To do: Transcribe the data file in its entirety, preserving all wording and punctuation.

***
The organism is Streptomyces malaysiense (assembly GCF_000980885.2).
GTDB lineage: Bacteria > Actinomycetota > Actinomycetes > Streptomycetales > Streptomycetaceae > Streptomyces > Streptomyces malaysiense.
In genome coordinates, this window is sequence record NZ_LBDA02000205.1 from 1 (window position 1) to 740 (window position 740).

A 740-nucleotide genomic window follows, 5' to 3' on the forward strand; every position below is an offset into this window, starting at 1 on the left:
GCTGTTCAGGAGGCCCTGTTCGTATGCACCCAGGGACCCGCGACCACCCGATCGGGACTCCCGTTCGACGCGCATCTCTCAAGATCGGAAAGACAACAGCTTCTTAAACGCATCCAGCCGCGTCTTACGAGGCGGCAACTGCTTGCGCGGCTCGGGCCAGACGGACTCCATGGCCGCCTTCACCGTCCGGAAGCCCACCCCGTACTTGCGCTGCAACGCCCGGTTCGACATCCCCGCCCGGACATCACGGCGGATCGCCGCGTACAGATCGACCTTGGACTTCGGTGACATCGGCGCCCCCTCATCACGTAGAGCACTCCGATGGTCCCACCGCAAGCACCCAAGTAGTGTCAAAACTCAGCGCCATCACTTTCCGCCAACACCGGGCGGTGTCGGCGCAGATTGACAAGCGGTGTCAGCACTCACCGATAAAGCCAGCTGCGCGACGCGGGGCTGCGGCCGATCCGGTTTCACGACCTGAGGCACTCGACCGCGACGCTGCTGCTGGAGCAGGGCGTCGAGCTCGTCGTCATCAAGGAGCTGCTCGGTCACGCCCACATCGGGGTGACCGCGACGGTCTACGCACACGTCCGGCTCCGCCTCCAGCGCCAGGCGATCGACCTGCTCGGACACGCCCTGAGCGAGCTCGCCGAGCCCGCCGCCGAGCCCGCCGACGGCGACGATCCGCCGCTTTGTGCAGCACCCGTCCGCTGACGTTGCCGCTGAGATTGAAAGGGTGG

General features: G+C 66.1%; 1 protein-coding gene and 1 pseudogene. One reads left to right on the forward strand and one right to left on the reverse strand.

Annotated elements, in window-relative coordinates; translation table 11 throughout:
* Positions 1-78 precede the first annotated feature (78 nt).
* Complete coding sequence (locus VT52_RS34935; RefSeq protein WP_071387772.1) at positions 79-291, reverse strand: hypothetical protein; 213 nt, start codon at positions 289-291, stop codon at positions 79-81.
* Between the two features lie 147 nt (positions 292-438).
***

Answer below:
The organism is Streptomyces malaysiense (assembly GCF_000980885.2).
GTDB lineage: Bacteria > Actinomycetota > Actinomycetes > Streptomycetales > Streptomycetaceae > Streptomyces > Streptomyces malaysiense.
In genome coordinates, this window is sequence record NZ_LBDA02000205.1 from 1 (window position 1) to 740 (window position 740).

A 740-nucleotide genomic window follows, 5' to 3' on the forward strand; every position below is an offset into this window, starting at 1 on the left:
GCTGTTCAGGAGGCCCTGTTCGTATGCACCCAGGGACCCGCGACCACCCGATCGGGACTCCCGTTCGACGCGCATCTCTCAAGATCGGAAAGACAACAGCTTCTTAAACGCATCCAGCCGCGTCTTACGAGGCGGCAACTGCTTGCGCGGCTCGGGCCAGACGGACTCCATGGCCGCCTTCACCGTCCGGAAGCCCACCCCGTACTTGCGCTGCAACGCCCGGTTCGACATCCCCGCCCGGACATCACGGCGGATCGCCGCGTACAGATCGACCTTGGACTTCGGTGACATCGGCGCCCCCTCATCACGTAGAGCACTCCGATGGTCCCACCGCAAGCACCCAAGTAGTGTCAAAACTCAGCGCCATCACTTTCCGCCAACACCGGGCGGTGTCGGCGCAGATTGACAAGCGGTGTCAGCACTCACCGATAAAGCCAGCTGCGCGACGCGGGGCTGCGGCCGATCCGGTTTCACGACCTGAGGCACTCGACCGCGACGCTGCTGCTGGAGCAGGGCGTCGAGCTCGTCGTCATCAAGGAGCTGCTCGGTCACGCCCACATCGGGGTGACCGCGACGGTCTACGCACACGTCCGGCTCCGCCTCCAGCGCCAGGCGATCGACCTGCTCGGACACGCCCTGAGCGAGCTCGCCGAGCCCGCCGCCGAGCCCGCCGACGGCGACGATCCGCCGCTTTGTGCAGCACCCGTCCGCTGACGTTGCCGCTGAGATTGAAAGGGTGG

General features: G+C 66.1%; 1 protein-coding gene and 1 pseudogene. One reads left to right on the forward strand and one right to left on the reverse strand.

Annotated elements, in window-relative coordinates; translation table 11 throughout:
* Positions 1-78 precede the first annotated feature (78 nt).
* Complete coding sequence (locus VT52_RS34935; RefSeq protein WP_071387772.1) at positions 79-291, reverse strand: hypothetical protein; 213 nt, start codon at positions 289-291, stop codon at positions 79-81.
* Between the two features lie 147 nt (positions 292-438).